Health Information Technology ... What It Means for You
By Sandy D. Cogan
As the Nation strives to increase access to affordable care, technology is playing a key role. Both health information technology (HIT) and its corollary, electronic health records (EHRs) are central to improving the delivery of services so that that all Americans— including those with behavioral health conditions—benefit from health care system reform. What does this mean for behavioral health service providers and consumers?
The potential benefits are enormous. Through effective use of health data, Americans will have access to a robust health care system that provides higher quality care, increased cost-efficiency, and improved access to patient-centered, affordable care.
However, many behavioral health providers, as well as consumers and their families, have real concerns about how EHR systems and real-time access to sensitive medical information can be achieved while fully protecting their confidentiality. Providers and consumers want to know how to use promising new technologies securely while simultaneously safeguarding the privacy of EHR information.
Recently passed legislation, including the Affordable Care Act (ACA) and the Health Information Technology for Economic and Clinical Health Act (HITECH), which was enacted as part of the American Recovery and Reinvestment Act (ARRA) provide support and incentives for States and communities to integrate behavioral health care with primary care through the effective use of HIT. These federal incentives are leading primary care providers to embrace EHR systems.
Most behavioral health providers were not included in the initial financial incentive programs, leading to slower adoption of these innovations. Their late start in transitioning from paper to electronic records is also due to concerns about protecting sensitive information, the expense of EHR systems, and a history of independent operation from the broader medical health care system.
Concerns about protecting the confidentiality of sensitive behavioral health information are long-standing. Language within the Code of Federal Regulation (42 CFR Part 2) has guided providers of services for substance use disorders (SUD) for more than three decades. (See Behavioral Health IT Resources.) These regulations, enacted in the 1970s, ensured that individuals with SUDs were not deterred from entering drug treatment for fear that their treatment records would be used to judge them or criminally prosecute them for drug use. 42 CFR Part 2 protects the privacy and confidentiality of treatment records residing in substance use treatment facilities. The regulations, which predate the 1996 Health Insurance Portability and Accountability Act (HIPAA) Privacy Rule, strictly prohibit the unauthorized disclosure and use of records maintained in connection with any federally assisted alcohol or drug use treatment program. Only with a patient’s expressed consent or a court order can information be released to a third party.
In contrast, the HIPAA Privacy Rule, established primarily to reduce waste and fraud in the health insurance industry, permits use and disclosure of patient information for treatment, payment, and health care operations, as well as certain other disclosures without the individual’s prior written authorization.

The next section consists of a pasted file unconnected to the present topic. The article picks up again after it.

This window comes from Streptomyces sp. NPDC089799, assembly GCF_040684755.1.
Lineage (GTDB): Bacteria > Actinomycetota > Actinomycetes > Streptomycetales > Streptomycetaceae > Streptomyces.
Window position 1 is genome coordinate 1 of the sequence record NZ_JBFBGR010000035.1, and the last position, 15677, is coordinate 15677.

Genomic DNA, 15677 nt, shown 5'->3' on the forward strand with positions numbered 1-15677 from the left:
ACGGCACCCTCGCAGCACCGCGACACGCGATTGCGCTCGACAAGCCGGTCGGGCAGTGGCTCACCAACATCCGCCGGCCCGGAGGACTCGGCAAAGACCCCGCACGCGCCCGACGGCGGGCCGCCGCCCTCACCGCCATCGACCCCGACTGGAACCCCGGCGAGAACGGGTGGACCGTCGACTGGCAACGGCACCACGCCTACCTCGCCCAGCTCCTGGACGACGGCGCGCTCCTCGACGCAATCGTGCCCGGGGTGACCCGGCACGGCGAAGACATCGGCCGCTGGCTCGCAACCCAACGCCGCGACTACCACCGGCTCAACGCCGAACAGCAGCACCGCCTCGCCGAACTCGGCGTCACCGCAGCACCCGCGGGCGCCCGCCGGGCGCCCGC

Under HIPAA, a mental health exception requires patient authorization before disclosing psychotherapy notes.
HIPAA, 42 CFR Part 2, and applicable State laws that regulate the confidentiality of mental health treatment information raise questions for providers about patient confidentiality regarding disclosure of EHR information. For example, providers want to know how to handle release of information in the case of a medical emergency or when the information is needed to avoid possible harm that may result from drug-drug interactions.
In June 2010, SAMHSA responded to these questions through release of a frequently asked questions (FAQs) document, “Applying the Substance Abuse Confidentiality Regulations to Health Information Exchange."
Additional provider questions resulted in a second set of FAQs, developed in collaboration with the Legal Action Center. These FAQs about 42 CFR Part 2 were introduced at a regional stakeholder meeting in December 2011 and posted on SAMHSA’s Web site.
H. Westley Clark, M.D., J.D., M.P.H., Director of SAMHSA’s Center for Substance Abuse Treatment (CSAT), cautioned that the 42 CFR Part 2 FAQs are explanations and not legal documents. He added that they also explain how 42 CFR Part 2 could affect primary care providers who conduct screenings, hold interventions, and write prescriptions for medications appropriate for patients with substance use problems. SAMHSA is continuing to work with the behavioral HIT vendors and treatment provider communities to address these and other issues related to using HIT to share sensitive behavioral health information.
SAMHSA has initiated multiple efforts to foster development of technologies to support behavioral health care.
“Our goal is to help enhance the quality and expansion of behavioral health services,” Dr. Clark said, “so that Americans with addiction or mental health issues will be able to reap the benefits of health reform.”
A Closer Look at HIPAA and 42 CFR Part 2
The Health Insurance Portability and Accountability Act of 1996 (HIPAA), with amendments included in the Health Information Technology for Economic and Clinical Health(HITECH) Act
HIPAA Consent Requirements
Federal Confidentiality Regulation of Alcohol and Drug Abuse Records (42 CFR Part 2)
42 CFR Part 2 Consent Requirements
For more information, visit "SAMHSA Enhances Technology Efforts" and http://www.samhsa.gov/healthIT.